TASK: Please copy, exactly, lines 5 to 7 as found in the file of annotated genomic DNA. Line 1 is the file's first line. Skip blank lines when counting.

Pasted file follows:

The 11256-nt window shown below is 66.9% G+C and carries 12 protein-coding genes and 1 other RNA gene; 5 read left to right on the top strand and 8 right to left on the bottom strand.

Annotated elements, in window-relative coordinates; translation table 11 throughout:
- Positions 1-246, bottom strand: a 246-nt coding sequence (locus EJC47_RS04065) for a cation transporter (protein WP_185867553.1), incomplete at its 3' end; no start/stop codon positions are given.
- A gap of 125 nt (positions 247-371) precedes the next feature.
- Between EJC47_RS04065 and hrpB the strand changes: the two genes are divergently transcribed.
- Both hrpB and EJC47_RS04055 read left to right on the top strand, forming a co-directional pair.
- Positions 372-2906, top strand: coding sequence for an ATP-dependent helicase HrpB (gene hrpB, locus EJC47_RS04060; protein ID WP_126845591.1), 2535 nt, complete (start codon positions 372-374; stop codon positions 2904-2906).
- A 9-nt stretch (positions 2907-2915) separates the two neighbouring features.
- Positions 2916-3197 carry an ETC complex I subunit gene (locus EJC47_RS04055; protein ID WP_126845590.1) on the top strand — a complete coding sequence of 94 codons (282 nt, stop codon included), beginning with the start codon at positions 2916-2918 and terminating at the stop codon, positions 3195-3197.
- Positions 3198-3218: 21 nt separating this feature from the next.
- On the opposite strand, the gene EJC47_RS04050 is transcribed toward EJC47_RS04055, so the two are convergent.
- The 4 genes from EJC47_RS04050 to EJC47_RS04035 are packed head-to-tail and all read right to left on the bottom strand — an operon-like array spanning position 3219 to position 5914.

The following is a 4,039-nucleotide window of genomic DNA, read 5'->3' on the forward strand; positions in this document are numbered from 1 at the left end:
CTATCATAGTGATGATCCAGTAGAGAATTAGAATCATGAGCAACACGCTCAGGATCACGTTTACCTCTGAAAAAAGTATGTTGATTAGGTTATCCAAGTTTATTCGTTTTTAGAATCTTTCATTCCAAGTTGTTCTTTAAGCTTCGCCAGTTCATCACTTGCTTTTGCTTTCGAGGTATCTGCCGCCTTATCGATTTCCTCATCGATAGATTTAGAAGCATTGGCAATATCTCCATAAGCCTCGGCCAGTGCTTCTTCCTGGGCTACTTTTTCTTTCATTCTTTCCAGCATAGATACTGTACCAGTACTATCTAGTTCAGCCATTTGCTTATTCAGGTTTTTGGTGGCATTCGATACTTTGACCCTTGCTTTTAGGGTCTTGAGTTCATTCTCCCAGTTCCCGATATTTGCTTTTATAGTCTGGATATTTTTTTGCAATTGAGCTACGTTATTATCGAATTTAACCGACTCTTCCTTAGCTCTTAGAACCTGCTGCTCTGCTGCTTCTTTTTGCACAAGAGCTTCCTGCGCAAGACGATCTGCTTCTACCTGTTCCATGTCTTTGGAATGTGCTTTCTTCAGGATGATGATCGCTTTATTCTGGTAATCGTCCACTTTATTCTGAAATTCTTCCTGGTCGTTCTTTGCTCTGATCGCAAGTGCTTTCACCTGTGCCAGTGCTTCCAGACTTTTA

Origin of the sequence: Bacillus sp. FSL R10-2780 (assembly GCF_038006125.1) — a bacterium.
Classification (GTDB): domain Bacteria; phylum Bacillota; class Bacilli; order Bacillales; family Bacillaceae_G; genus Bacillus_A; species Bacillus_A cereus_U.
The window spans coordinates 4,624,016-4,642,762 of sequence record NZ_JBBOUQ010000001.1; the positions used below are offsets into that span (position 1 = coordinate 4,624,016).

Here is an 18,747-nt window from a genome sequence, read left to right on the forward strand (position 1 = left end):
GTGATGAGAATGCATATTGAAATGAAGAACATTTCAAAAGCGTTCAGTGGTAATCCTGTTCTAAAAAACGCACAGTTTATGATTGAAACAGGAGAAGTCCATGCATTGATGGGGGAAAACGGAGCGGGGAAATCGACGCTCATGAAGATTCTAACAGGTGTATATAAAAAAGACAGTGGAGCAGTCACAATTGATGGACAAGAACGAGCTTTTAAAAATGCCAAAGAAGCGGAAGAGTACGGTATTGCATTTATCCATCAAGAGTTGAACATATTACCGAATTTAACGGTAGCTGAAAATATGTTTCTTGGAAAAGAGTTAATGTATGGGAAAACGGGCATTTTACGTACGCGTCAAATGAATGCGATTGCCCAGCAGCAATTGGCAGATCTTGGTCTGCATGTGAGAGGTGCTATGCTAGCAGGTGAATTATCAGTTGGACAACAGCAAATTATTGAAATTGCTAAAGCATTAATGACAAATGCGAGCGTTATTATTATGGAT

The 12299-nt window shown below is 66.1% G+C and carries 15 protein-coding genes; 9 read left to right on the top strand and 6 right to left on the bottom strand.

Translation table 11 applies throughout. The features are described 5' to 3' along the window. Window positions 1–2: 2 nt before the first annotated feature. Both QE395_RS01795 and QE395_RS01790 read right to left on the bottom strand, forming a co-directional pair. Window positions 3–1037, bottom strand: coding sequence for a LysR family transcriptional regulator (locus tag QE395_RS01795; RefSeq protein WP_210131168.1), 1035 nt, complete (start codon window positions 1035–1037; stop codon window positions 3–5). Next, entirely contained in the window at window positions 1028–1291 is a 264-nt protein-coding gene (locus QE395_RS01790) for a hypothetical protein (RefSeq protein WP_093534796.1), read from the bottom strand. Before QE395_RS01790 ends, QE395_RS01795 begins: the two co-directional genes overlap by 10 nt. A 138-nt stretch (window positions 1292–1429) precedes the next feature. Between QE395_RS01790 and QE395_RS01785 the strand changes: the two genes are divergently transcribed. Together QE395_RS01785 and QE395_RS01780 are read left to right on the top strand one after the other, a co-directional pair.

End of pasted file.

- Between EJC47_RS04065 and hrpB the strand changes: the two genes are divergently transcribed.
- Both hrpB and EJC47_RS04055 read left to right on the top strand, forming a co-directional pair.
- Positions 372-2906, top strand: coding sequence for an ATP-dependent helicase HrpB (gene hrpB, locus EJC47_RS04060; protein ID WP_126845591.1), 2535 nt, complete (start codon positions 372-374; stop codon positions 2904-2906).